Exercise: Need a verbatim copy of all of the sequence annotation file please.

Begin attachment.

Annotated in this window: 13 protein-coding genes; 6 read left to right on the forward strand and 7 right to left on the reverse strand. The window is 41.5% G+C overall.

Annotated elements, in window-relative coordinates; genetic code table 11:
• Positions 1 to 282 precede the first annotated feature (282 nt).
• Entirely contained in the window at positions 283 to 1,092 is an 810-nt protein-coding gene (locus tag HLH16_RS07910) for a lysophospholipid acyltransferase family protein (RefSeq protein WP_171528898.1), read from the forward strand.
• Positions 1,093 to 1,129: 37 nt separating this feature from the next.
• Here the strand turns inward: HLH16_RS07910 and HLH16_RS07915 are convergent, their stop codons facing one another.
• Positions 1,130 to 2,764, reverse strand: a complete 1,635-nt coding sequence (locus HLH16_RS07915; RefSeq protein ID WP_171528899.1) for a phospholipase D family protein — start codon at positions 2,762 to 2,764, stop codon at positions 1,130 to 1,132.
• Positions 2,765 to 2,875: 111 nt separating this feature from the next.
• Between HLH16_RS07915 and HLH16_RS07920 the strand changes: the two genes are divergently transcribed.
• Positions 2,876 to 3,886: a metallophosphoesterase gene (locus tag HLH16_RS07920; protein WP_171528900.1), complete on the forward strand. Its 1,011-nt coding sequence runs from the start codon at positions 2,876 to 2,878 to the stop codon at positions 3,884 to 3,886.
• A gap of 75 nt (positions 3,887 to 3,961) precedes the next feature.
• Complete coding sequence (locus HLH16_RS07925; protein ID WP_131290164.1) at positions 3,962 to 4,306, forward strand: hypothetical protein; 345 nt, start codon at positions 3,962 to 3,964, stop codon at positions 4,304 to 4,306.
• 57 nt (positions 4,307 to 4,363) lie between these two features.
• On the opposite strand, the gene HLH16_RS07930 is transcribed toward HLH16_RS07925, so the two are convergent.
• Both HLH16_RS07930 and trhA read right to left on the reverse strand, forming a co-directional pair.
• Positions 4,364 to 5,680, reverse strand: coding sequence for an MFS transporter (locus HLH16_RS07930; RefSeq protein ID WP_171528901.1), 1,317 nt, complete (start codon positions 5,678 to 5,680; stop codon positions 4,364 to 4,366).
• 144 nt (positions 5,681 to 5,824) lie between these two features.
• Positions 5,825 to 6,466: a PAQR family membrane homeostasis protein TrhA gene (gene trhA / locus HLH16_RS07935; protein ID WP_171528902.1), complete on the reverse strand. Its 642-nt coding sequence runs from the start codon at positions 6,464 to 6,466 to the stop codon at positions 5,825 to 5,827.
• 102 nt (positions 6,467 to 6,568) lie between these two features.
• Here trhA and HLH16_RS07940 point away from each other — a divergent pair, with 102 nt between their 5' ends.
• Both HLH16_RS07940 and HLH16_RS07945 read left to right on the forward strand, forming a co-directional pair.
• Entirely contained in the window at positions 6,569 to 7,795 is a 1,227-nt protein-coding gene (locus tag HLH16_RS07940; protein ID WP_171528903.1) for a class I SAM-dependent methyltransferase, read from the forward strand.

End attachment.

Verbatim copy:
Annotated in this window: 13 protein-coding genes; 6 read left to right on the forward strand and 7 right to left on the reverse strand. The window is 41.5% G+C overall.

Annotated elements, in window-relative coordinates; genetic code table 11:
• Positions 1 to 282 precede the first annotated feature (282 nt).
• Entirely contained in the window at positions 283 to 1,092 is an 810-nt protein-coding gene (locus tag HLH16_RS07910) for a lysophospholipid acyltransferase family protein (RefSeq protein WP_171528898.1), read from the forward strand.
• Positions 1,093 to 1,129: 37 nt separating this feature from the next.
• Here the strand turns inward: HLH16_RS07910 and HLH16_RS07915 are convergent, their stop codons facing one another.
• Positions 1,130 to 2,764, reverse strand: a complete 1,635-nt coding sequence (locus HLH16_RS07915; RefSeq protein ID WP_171528899.1) for a phospholipase D family protein — start codon at positions 2,762 to 2,764, stop codon at positions 1,130 to 1,132.
• Positions 2,765 to 2,875: 111 nt separating this feature from the next.
• Between HLH16_RS07915 and HLH16_RS07920 the strand changes: the two genes are divergently transcribed.
• Positions 2,876 to 3,886: a metallophosphoesterase gene (locus tag HLH16_RS07920; protein WP_171528900.1), complete on the forward strand. Its 1,011-nt coding sequence runs from the start codon at positions 2,876 to 2,878 to the stop codon at positions 3,884 to 3,886.
• A gap of 75 nt (positions 3,887 to 3,961) precedes the next feature.
• Complete coding sequence (locus HLH16_RS07925; protein ID WP_131290164.1) at positions 3,962 to 4,306, forward strand: hypothetical protein; 345 nt, start codon at positions 3,962 to 3,964, stop codon at positions 4,304 to 4,306.
• 57 nt (positions 4,307 to 4,363) lie between these two features.
• On the opposite strand, the gene HLH16_RS07930 is transcribed toward HLH16_RS07925, so the two are convergent.
• Both HLH16_RS07930 and trhA read right to left on the reverse strand, forming a co-directional pair.
• Positions 4,364 to 5,680, reverse strand: coding sequence for an MFS transporter (locus HLH16_RS07930; RefSeq protein ID WP_171528901.1), 1,317 nt, complete (start codon positions 5,678 to 5,680; stop codon positions 4,364 to 4,366).
• 144 nt (positions 5,681 to 5,824) lie between these two features.
• Positions 5,825 to 6,466: a PAQR family membrane homeostasis protein TrhA gene (gene trhA / locus HLH16_RS07935; protein ID WP_171528902.1), complete on the reverse strand. Its 642-nt coding sequence runs from the start codon at positions 6,464 to 6,466 to the stop codon at positions 5,825 to 5,827.
• 102 nt (positions 6,467 to 6,568) lie between these two features.
• Here trhA and HLH16_RS07940 point away from each other — a divergent pair, with 102 nt between their 5' ends.
• Both HLH16_RS07940 and HLH16_RS07945 read left to right on the forward strand, forming a co-directional pair.
• Entirely contained in the window at positions 6,569 to 7,795 is a 1,227-nt protein-coding gene (locus tag HLH16_RS07940; protein ID WP_171528903.1) for a class I SAM-dependent methyltransferase, read from the forward strand.